Finnish Footwork: Kivajat Dancers practice, raise funds for Finland trip

Joshua Vissers/Daily Mining Gazette The Kivajat Dancers perform the Chef’s Dance, a wedding tradition from Western Finland. In the Swedish-speaking community of Jeppo, it is used to celebrate the cooks during the long wedding celebration.

HANCOCK — The Kivajat Finnish Folk Dancers held the Old Time Copper Country Dance last week, featuring the Back Room Boys and the Thimbleberry Band. The dance and silent auction at the Finnish-American Heritage Center was both a chance for the Kivajat to show off their skills and a fundraiser for the group’s upcoming trip to the Tanssiva Turku Children’s International Folk Dance Festival in Turku, Finland.

“This is the third time the Kivajat Dancers have been invited to Tanssiva Turku,” Kay Seppala, the Kivajat Dancer’s instructor, said.

Every three years or so, the Turku Folklore Association, a group with about 200 dancers, puts on the festival, Seppala said. In past years, dance groups from around world have come to the festival, which is held at a camp managed by the city. In 2019 there is limited space due to some organization issues, so the Kivajat Dancers were the only group that was invited.

While in Finland, the dancers will perform for the Finns, teach American folk dances, learn new Finnish dances, publicly performance, do traditional crafts, sauna, swim and more.

“We will practice a lot because we’re at the camp for four days and then on the weekend we go into the city of Turku and we have three or four formal performances,” Seppala said.

Joshua Vissers/Daily Mining Gazette Kivajat Pelimannit members Zac and Tobias Sommerville play the Jeppo Waltz on the fiddle as the Kivajat Dancers perform the Ribbon Dance.

One day at the camp is going to be “American Day”, when American food will be served and American folk dances taught to the Finnish hosts.

“Friendships have been formed at the past two events that have continued to this day, it’s really fun to watch the families connect,” Seppala said.

During their time in the city, the dancers stay with Finnish hosts.

“Once the children and families experience the warm Finnish hospitality they’ll be ambassadors of finland for life,” Seppala said. “The Finnish hospitality is just so wonderful.”

Twenty-one dancers are planning on going, each accompanied by at least one parent. The goal is to raise $38,000, enough to cover travel expenses for each dancer and two dance instructors. Parents and family pay for their own travel expenses. Room and board is provided at the camp for the dancers, and parents “pay” for their room and board by working at the camp.

The group also visits the Luostarinmaki Handicrafts Museum, an district of 18th-century housing that has visiting craftsmen practicing trades like weaving and blacksmithing each summer.

The group has raised more than $20,000 toward their goal. Beside the dance and silent auction, they’ve held arts and crafts and baked goods sales, received local donations and grants, and started a gofundme page.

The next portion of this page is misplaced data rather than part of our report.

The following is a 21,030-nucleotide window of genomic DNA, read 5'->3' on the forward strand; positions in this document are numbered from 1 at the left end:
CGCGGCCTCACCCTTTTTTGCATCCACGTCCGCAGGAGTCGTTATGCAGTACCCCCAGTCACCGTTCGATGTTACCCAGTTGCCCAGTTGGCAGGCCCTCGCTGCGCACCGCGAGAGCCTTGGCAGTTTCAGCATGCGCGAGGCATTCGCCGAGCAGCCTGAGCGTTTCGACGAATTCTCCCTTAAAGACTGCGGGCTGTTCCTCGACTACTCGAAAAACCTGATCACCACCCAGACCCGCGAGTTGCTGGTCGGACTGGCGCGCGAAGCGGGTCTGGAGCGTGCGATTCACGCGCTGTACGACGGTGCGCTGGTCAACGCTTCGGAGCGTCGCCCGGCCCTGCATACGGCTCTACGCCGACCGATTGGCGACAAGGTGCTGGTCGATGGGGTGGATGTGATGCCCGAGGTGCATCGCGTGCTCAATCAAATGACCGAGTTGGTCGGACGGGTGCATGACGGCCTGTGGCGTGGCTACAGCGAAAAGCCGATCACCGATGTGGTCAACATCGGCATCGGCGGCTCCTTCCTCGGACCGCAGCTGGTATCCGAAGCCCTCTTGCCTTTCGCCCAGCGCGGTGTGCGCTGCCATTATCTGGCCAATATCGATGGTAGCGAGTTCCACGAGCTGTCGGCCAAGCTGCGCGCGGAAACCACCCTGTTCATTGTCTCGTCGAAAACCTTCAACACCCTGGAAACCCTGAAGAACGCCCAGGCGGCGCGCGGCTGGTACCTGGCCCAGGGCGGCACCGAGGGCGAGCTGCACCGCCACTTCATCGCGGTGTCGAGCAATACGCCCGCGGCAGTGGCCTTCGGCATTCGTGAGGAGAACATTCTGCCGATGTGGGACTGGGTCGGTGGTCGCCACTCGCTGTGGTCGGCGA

Their fundraising effort is named Footwork and Fiddles to Finland, because of a division in the group that just started this year. The Kivajat Pelimannit are six Kivajat members who are also learning to play traditional Finnish fiddle music.

“It’s for dancing, so it will have a very obvious beat,” Tobias Sommerville, 14, said.

Sommerville has been playing violin for about 9 years and fiddling for 4. He and his twin brother Zachary are both in the Kivajat Pelimannit group, and their sisters, Eliana, 11, and Miriam, 8, are both dancers, too. Their entire family will be going to Finland, according to their father, Jason Sommerville.

“It’s not someplace I really expected to go,” he said.

He said that over the last sixteen years in Hancock and Houghton his family has become “adopted Finns”, and has enjoyed being a part of the Kivajat group.

“The adults and the kids are all a lot of fun,” Sommerville said.

The Kivajat Dancers have been expanding, too. The original Kivajat group was started as an elementary age group, but two more sub-groups have been added. The Loistavat is for middle and high-school aged dancers and the Pikku Kivajat, or Little Finnish Dancers, is for kindergarten through second grade. The group is sponsored and hosted by the Finnish-American Heritage Center at Finlandia University.

“Without their sponsorship and support we wouldn’t exist,” Seppala said.

The dancers all dress in traditional Finnish peasant attire from the Karelian region, which is now a part of Russia. Boys have a locally-handmade Puukko knife on their belt, the older girls wear ribbons in their hair, and the younger girls wear huivi (scarves).

“These costumes were made with grant money by local people who sew,” Seppala said.

Seppala said that people can support the dancers in a number of ways. The gofundme page is still open, or a check, written to Kivajat Dancers, can be sent to Kivajat Dancers, c/o Kay Seppala, 2001 Spruce Lane, Houghton, MI, 49931.

“It’s a wonderful way for children to be better world citizens and to learn about international travel and building international bridges,” Seppala said “It’s wholesome fun and great exercise.”

The group also has more fundraising events planned. The next one is the Pannukakku Breakfast, 8-11 a.m. on April 6 at Sts. Peter and Paul Lutheran Church, 1010 Madeleine Street in Houghton. The cost is $8 and includes pannukakku with fruit sauce, sausage, and beverages.

For more information, call 906-523-6271 or email

“We’re open to new dancers every fall,” Seppala said.